### Video Transcript

A scuba diver dives to a depth of
1.25 metres below the surface of the sea. The seawater has a density of 1025
kilograms per metres cubed. What pressure does the water exert
on the diver to the nearest pascal?

Okay, so in this question, we’re
talking about the sea. So let’s say this is the surface of
the sea. And specifically, we’re talking
about a scuba diver who’s dived to a depth of 1.25 metres below the surface. Now we’ve also been told that the
seawater has a density of 1025 kilograms per metre cubed. What we’ve been asked to do is to
find out the amount of pressure exerted by the water onto the diver to the nearest
pascal.

To do this, we can use the equation
used to find the pressure exerted by a liquid onto an object immersed in that
liquid. The equation in question is that
the pressure exerted by the liquid on the object is equal to the density of the
liquid multiplied by the gravitational field strength of the planet that they’re on,
in this case Earth, multiplied by the depth of that object below the surface of the
liquid.

Now since we’ve been asked to find
out the pressure, we don’t need to rearrange this equation. All we need to do is to sub in the
values. So the pressure exerted on the
diver by the water is equal to the density of the liquid first of all — the liquid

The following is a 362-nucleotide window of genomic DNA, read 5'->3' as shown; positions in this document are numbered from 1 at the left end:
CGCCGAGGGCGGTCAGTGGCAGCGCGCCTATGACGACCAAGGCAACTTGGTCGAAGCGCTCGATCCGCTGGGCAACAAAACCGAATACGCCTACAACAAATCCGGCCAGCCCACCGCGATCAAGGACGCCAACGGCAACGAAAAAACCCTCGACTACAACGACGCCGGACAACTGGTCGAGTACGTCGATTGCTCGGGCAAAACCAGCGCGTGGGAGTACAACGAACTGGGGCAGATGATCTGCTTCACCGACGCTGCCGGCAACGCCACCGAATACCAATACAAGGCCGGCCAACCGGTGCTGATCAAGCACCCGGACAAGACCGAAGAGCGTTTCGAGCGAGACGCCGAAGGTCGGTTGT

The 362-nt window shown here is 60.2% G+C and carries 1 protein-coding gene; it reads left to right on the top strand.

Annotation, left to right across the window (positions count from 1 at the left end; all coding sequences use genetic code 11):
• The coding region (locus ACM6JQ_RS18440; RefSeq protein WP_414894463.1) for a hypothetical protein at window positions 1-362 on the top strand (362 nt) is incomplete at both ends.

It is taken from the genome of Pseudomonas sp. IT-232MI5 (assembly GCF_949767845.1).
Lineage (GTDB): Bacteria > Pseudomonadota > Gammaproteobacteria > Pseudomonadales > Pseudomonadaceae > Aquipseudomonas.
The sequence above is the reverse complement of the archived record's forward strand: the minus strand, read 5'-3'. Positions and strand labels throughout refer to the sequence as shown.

in this case is the water, and we’ve been told this density is 1025 kilograms per
metres cubed — multiplied by the gravitational field strength of Earth, which we can
recall is a constant 9.8 metres per second squared. So we plug that into our
equation. And we also need to multiply it by
the depth of the diver below the surface of the water. That’s 1.25 metres.

Now before we evaluate the
right-hand side of the equation, we also need to remember that we’re working in
standard units. For example, the standard unit of
density is kilograms per metres cubed. So we’ve got this in standard
units. The standard units of gravitational
field strength is metres per second squared. So we’ve also got this in standard
units. And the standard units of depth or
length is metres. So yet again, we’ve got this in
standard units.

What this means is that if all the
quantities on the right-hand side are in their standard units, then the quantities
on the left-hand side, specifically the pressure, will also be in standard units,
which in this case for pressure is pascals. So when we evaluate the right-hand
side, we’ll find the answer in pascals. And actually doing this gives us a
value of 12556.25 pascals.

However, this is not our final
answer. Remember, we’ve been asked to give
our answer to the nearest pascal. So we need to round. Specifically, we need to round this
value here. So we look at the next one, this
two, to see what happens to the six. Now the value after the decimal
point, this two, is less than five. Therefore, our six is not going to
round up. It’s gonna stay the same. And hence, we found our final
answer. The pressure exerted by the water
on the diver to the nearest pascal is 12556 pascals.